Once collected all the necessary data and samples to carry out the research, the grebes captured were returned to the marshes.


The grebes’ exposure to metal pollution was linked to changes in plasma carotenoids, the intensity of the eye colour and body condition (biomarkers of effect). Carotenoids are organic pigments that have to be acquired through diet and that play key roles in antioxidant and immunological functions. Moreover, they influence social and sexual signalling in birds through the production of colour traits, such as eye redness in grebes, signifying that the more intense is the redness, the better is the reproductive quality and/or the fitness of its bearer. The positive relationships that we have found between exposure to As and Hg and plasma carotenoids in grebes, together with the temporal variation of the later, indicate that grebes absorb carotenoids and metals simultaneously through the consumption of shrimps. Nonetheless, exposure to As was negatively related to eye redness, which reveals that part of the carotenoids that should be used for carotenoid-based colouration are used to counteract or ameliorate the negative effects of metals on other physiological functions. Furthermore, the grebes’ body condition was positively related to exposure to As, which make sense as grebes gain weight through the consumption of shrimps, which are also their main source of exposure to As.

The black-necked grebes’ red eye colour in detail, obtained from a photo taken to measure the intensity of its redness (Photo: Marta I. Sánchez).


It is clear that grebes in the Odiel Marshes are exposed to sufficiently high levels of metal pollution to cause health risks, at least during the critical period of their life cycle represented by moulting. The results from this work highlight not only that favouring biodiversity conservation in the Odiel Marshes involves the need to reduce metal pollution, but also the complexity of ecotoxicological risk assessments associated with polluting anthropogenic activities. The ecological interactions among species, the physiological status of animals and gender-related differences, the availability of food resources, interannual variations in environmental contamination and the adaptive adjustments of animals to the environment in which they live, are just some of the factors that should not be overlooked when using waterbird species like the black-necked grebe as bioindicators to evaluate the conservation status of an ecosystem.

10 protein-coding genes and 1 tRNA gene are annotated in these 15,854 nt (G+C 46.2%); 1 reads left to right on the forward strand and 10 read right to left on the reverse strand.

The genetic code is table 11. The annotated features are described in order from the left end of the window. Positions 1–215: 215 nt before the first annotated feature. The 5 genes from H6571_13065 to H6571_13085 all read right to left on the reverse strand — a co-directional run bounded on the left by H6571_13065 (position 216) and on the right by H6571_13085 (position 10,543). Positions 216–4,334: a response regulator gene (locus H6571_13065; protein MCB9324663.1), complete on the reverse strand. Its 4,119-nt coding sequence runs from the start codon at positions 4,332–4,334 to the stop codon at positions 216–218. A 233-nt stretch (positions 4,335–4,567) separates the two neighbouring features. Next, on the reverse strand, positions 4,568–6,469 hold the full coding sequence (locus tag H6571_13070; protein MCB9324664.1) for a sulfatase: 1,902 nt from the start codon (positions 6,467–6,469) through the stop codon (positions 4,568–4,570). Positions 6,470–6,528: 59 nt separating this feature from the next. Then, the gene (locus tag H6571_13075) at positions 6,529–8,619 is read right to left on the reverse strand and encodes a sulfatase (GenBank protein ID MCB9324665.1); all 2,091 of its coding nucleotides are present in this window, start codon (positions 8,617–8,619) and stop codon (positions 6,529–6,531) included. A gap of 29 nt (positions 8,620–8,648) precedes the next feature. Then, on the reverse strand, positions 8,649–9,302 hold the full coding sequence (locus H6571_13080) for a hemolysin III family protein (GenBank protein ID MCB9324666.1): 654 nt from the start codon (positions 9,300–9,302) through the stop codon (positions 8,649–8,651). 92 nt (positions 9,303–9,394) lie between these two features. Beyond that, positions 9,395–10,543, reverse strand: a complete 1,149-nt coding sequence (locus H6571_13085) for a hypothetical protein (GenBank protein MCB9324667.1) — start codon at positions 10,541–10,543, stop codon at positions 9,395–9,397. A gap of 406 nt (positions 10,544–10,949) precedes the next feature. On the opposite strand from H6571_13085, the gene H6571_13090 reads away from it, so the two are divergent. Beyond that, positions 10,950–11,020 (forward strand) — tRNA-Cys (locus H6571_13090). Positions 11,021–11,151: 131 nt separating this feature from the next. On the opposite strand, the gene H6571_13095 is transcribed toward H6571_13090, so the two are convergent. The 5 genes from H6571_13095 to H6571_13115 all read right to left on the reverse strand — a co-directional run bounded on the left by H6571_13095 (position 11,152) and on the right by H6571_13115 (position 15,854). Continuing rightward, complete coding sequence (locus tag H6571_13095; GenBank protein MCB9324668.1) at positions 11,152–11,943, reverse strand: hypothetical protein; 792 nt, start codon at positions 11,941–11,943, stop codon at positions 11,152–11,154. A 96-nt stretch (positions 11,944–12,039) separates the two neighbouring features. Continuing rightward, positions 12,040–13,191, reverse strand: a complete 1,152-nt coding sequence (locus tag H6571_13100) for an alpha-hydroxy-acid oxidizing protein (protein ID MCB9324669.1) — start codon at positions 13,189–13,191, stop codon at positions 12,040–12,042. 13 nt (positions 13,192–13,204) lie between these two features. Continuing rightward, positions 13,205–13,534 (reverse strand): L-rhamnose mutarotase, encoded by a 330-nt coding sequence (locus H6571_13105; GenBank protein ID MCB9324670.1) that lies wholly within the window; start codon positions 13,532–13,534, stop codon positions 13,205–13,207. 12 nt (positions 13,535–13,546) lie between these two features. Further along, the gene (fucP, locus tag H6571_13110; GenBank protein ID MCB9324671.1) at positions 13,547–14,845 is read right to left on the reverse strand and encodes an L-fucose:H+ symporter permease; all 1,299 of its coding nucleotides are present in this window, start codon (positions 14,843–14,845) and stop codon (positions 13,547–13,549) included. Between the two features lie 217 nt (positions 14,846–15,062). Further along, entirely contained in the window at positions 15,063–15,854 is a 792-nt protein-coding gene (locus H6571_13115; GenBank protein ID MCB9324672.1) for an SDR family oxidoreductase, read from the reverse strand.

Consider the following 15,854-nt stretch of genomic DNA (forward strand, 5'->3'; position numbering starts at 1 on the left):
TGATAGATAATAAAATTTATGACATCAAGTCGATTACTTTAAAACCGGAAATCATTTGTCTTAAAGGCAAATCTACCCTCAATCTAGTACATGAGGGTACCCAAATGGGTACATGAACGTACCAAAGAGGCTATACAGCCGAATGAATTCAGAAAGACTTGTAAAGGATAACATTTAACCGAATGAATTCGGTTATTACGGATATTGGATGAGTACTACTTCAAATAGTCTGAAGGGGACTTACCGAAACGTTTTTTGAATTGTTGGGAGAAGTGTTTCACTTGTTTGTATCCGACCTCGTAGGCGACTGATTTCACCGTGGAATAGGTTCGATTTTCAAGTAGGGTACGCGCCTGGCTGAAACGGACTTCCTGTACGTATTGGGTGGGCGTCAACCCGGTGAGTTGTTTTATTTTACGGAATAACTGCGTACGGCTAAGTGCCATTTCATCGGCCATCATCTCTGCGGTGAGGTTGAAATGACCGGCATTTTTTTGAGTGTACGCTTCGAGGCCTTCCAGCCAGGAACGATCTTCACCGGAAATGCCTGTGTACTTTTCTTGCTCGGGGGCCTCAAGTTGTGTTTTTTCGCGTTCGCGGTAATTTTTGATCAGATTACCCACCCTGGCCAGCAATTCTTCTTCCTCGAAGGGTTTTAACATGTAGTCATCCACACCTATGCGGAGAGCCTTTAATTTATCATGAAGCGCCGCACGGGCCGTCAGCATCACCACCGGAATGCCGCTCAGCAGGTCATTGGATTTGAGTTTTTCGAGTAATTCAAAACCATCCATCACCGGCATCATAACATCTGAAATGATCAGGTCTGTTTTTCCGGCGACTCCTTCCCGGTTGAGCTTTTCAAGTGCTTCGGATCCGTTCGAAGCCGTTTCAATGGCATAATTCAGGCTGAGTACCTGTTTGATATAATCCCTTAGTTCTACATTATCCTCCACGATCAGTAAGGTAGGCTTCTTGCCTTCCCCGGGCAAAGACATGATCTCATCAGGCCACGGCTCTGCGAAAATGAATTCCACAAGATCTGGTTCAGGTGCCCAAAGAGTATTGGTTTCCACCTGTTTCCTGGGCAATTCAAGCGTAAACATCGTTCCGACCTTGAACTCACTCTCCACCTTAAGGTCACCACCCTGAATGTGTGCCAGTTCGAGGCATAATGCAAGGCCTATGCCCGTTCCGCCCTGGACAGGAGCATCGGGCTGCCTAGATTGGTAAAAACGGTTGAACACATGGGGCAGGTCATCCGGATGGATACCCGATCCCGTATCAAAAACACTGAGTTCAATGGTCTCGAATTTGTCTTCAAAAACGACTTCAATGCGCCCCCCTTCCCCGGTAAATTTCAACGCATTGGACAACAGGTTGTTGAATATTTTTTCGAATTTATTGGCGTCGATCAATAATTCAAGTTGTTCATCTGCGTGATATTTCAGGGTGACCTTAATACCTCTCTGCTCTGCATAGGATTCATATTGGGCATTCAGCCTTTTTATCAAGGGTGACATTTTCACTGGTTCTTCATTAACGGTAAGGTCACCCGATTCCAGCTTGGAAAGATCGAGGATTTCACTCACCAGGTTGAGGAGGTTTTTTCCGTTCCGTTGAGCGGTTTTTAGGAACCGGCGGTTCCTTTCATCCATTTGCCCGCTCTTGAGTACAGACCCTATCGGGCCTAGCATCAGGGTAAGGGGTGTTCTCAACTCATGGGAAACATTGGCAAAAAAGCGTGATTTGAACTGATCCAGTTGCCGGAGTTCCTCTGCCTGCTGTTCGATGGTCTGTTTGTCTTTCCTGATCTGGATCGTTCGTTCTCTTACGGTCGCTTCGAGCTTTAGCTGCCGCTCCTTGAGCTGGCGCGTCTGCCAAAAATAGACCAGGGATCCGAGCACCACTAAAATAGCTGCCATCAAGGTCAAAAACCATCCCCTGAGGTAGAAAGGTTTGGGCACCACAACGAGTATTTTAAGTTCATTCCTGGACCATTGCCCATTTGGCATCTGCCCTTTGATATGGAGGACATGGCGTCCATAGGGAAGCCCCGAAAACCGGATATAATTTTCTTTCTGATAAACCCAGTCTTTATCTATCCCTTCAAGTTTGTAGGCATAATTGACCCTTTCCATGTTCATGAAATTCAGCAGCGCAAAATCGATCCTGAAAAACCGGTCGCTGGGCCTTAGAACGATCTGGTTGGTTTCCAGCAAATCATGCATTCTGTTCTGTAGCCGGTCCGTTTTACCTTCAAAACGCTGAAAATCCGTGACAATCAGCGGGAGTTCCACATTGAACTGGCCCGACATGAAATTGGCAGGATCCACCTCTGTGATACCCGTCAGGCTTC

Graphical abstract of the research.


The scientific publication of this research is available at:

If you are interested in discovering more about the role of ecological interactions among grebes, shrimps and the parasite that they transmit to grebes, in the scenario created by metal pollution in the Odiel Marshes, you may wish to read the following informative article [In Spanish]: